Now, there are also other fees that you might be charged depending on the factoring company in question. Some require that you pay an application fee. Others may charge you the discount each week until the invoice is paid, where another company might only charge it per month. There may be an ACH fee involved, as well as a fee for not meeting the company’s minimum factoring requirement.

A Word on Minimums

Some factoring companies are open about the fact that they have a minimum amount policy. However, others do not have such a requirement, and yet others pretend that they don’t by masking their minimum in confusing languages.

A minimum policy is exactly what it sounds like – in order to avoid excess fees and charges, you need to factor invoices worth a minimum amount (which varies from one company to another). Minimums might be one-time fees, or they could be monthly, depending on the factoring company and its policies.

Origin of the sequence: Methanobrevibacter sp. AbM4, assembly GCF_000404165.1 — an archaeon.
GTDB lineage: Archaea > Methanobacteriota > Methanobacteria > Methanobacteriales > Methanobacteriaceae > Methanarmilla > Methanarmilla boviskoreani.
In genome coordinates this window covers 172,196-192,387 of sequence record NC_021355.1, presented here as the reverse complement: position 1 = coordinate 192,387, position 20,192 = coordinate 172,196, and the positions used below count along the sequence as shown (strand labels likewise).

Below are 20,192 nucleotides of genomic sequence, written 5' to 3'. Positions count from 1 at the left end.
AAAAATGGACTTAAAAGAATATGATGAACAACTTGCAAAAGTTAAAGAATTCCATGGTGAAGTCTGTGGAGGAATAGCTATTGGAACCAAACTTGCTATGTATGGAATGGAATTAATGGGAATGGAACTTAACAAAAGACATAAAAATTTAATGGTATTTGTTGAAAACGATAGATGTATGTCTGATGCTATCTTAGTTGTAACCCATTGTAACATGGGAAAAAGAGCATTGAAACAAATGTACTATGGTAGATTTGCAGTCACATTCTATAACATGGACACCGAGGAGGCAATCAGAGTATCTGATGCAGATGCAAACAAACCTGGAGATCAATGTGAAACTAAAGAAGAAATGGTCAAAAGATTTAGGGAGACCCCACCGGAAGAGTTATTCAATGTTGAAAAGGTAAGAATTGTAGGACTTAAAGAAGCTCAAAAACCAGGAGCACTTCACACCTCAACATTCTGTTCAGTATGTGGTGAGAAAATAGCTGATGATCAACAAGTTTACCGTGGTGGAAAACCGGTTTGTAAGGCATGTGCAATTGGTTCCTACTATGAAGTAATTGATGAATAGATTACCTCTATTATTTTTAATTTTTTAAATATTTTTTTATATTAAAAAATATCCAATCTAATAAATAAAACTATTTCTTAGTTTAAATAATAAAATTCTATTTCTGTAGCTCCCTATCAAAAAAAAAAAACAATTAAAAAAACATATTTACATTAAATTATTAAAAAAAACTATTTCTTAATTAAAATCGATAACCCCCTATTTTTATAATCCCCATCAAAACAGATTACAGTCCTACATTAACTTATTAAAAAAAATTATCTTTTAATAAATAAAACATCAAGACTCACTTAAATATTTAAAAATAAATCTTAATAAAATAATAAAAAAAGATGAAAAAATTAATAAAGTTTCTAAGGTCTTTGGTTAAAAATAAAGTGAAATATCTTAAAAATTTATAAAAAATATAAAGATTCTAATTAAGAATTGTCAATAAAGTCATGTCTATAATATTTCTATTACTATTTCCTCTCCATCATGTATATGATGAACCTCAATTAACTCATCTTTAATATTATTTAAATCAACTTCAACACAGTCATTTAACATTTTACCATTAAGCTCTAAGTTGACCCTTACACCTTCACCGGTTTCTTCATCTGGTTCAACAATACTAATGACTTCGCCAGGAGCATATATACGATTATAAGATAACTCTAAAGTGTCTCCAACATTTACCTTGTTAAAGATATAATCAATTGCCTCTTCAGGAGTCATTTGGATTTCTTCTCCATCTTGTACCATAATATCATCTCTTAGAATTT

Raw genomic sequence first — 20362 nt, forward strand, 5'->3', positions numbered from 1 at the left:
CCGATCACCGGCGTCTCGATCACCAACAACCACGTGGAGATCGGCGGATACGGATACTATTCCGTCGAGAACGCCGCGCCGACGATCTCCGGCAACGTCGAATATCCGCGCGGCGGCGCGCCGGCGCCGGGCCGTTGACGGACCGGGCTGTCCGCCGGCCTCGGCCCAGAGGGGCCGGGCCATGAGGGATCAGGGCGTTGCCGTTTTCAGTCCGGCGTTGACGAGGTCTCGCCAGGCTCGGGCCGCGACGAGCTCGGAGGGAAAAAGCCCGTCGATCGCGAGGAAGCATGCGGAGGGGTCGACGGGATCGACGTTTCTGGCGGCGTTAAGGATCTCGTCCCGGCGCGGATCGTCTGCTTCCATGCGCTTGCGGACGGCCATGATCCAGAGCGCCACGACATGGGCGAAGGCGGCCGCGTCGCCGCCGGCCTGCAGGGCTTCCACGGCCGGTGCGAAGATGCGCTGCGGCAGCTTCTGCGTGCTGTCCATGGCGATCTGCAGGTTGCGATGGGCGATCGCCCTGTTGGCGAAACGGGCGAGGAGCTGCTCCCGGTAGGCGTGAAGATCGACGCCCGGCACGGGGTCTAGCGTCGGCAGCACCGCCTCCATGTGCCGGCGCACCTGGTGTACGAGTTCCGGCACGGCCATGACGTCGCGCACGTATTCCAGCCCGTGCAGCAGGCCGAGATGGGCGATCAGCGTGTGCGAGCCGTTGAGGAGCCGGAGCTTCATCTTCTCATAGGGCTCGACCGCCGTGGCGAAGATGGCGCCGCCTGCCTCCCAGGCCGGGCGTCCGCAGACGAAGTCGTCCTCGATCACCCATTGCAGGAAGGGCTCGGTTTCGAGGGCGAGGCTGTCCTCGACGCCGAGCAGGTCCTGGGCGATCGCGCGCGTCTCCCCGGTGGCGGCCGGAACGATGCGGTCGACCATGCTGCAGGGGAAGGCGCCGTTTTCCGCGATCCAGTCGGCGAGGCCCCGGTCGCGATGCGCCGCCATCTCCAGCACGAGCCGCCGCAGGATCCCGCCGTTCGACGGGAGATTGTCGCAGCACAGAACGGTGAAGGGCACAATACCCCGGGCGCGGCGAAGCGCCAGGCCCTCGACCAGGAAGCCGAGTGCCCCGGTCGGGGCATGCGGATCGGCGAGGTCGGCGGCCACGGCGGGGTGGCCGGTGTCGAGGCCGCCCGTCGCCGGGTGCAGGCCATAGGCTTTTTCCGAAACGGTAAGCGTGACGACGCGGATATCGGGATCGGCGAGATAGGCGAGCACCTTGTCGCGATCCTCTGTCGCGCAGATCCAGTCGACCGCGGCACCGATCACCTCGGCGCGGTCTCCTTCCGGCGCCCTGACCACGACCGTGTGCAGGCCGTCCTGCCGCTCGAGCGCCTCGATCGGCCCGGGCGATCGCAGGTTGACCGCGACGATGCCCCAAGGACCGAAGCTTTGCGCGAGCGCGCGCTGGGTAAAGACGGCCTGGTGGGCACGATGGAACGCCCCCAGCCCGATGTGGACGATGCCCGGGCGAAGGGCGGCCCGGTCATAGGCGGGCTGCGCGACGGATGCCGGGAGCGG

It would be ideal to work with a factoring business that truly has no minimum if your invoice isn’t worth a great deal, but finding a company that doesn’t charge a minimum fee can be difficult, simply because so many of them claim not to have a minimum, but then use the contract’s fine print to contradict that claim.

Scrutinise any agreement or contract prior to signing to ensure that you know exactly what you’re being charged, when and why.

Other Contract-Specific Considerations

In addition to the fee structure and potential hidden charges, you need to look over your contract very carefully for other information. These can be quite lengthy, and they’re generally written in legalese, so if you’re not fluent, it pays to have someone on hand who is.